British Prime Minister David Cameron will urge Scots to heed warnings from the head of the Bank of England and business leaders over voting to become independent in a referendum in six months' time.
LONDON, March 14 (Reuters) - British Prime Minister David Cameron will urge Scots on Friday to heed warnings from the head of the Bank of England and business leaders over voting to become independent in a referendum in six months' time.
Cameron will tell the Scottish Conservative Party conference in Edinburgh that the Sept. 18 referendum is a major life choice and no decision should be made without being fully aware of the consequences.
Business leaders have raised concerns about Scotland leaving the United Kingdom due to uncertainties over currency, tax, regulatory regimes and European Union membership.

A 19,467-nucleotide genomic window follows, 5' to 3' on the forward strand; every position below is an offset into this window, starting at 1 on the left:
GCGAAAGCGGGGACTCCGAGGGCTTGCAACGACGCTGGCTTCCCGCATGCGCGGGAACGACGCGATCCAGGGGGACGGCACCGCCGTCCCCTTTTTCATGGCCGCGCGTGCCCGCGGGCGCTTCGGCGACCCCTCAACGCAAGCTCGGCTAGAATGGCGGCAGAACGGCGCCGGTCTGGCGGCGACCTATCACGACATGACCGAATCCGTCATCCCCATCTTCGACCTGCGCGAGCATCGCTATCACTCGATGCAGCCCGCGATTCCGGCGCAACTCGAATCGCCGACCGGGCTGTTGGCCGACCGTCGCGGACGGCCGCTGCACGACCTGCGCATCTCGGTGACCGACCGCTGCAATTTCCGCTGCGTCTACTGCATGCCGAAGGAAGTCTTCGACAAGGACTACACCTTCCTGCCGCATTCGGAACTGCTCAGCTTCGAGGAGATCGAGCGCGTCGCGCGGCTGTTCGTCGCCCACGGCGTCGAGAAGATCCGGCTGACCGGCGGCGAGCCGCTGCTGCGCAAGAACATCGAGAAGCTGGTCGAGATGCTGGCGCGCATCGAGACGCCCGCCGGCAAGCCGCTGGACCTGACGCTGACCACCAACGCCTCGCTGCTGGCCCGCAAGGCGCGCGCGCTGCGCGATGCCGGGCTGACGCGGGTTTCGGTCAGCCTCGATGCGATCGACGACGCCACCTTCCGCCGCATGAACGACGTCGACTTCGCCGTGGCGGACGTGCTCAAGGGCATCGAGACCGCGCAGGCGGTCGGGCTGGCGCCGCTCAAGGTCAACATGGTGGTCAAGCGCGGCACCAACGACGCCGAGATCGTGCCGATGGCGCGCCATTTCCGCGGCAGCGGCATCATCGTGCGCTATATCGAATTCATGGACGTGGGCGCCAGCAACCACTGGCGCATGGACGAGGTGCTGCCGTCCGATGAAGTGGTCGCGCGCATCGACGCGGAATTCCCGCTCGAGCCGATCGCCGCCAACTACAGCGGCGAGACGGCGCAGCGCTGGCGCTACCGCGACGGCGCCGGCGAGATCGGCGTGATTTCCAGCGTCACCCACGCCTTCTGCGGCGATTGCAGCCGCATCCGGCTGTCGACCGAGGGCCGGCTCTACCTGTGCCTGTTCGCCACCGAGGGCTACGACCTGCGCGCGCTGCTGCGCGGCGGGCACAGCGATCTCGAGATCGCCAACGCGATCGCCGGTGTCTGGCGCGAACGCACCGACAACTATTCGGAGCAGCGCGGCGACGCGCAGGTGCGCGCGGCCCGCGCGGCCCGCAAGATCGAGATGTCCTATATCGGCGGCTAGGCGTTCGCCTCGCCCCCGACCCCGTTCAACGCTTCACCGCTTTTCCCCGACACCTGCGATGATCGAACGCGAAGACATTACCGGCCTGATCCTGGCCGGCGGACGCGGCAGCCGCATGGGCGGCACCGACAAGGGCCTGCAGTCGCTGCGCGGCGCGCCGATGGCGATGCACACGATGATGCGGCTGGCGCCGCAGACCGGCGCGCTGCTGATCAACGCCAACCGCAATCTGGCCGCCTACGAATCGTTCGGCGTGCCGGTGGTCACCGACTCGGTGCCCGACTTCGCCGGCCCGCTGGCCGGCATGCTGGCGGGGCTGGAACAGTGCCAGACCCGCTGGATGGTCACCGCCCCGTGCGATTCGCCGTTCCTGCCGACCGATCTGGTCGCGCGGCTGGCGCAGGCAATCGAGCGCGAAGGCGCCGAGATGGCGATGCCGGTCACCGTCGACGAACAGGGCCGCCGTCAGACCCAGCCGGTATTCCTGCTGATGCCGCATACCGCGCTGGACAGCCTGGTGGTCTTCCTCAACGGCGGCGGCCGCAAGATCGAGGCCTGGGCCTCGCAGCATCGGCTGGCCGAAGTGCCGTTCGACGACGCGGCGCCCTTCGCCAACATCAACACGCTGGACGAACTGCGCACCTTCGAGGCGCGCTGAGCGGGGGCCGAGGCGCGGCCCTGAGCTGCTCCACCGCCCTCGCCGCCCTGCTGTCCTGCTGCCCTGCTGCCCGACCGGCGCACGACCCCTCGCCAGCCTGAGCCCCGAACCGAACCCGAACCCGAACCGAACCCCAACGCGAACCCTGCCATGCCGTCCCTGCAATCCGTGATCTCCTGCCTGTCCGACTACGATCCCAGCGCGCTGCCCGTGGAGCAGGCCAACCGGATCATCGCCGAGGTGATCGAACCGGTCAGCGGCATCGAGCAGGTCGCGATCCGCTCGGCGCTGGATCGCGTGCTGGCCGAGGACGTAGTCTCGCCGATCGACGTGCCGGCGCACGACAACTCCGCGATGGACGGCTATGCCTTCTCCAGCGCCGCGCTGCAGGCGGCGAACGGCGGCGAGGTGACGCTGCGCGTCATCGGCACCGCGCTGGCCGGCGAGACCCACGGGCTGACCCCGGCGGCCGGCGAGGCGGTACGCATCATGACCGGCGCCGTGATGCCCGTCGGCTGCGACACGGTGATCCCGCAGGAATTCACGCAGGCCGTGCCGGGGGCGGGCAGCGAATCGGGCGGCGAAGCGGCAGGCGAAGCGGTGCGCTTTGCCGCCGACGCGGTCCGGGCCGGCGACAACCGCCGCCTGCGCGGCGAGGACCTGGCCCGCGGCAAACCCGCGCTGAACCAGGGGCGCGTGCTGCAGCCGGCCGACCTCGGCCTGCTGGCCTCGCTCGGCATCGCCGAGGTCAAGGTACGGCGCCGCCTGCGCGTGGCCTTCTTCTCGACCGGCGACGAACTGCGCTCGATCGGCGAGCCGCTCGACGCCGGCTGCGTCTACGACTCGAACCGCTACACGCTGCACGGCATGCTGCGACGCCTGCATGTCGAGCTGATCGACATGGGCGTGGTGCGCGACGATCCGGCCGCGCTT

All three main UK political parties have ruled out sharing the pound in a sterling zone, which is the Scottish government's preferred currency option if voters back independence.
Cameron said the warnings were from non-partisan figures, with leaders of companies such as oil giants Shell and BP and financial services heavyweights Royal Bank of Scotland, Standard Life, and Barclays joining the debate in recent weeks.
His intervention comes after an opinion poll found support for independence was at its highest in six months. A Survation poll found 39 percent of Scots planned to vote Yes for independence compared to 48 percent No and 13 percent undecided.
"The idea that these are empty warnings and political scare-mongering is a myth - and we owe it to the people of Scotland to take that myth apart," Cameron will say, according to notes from the speech released in advance.
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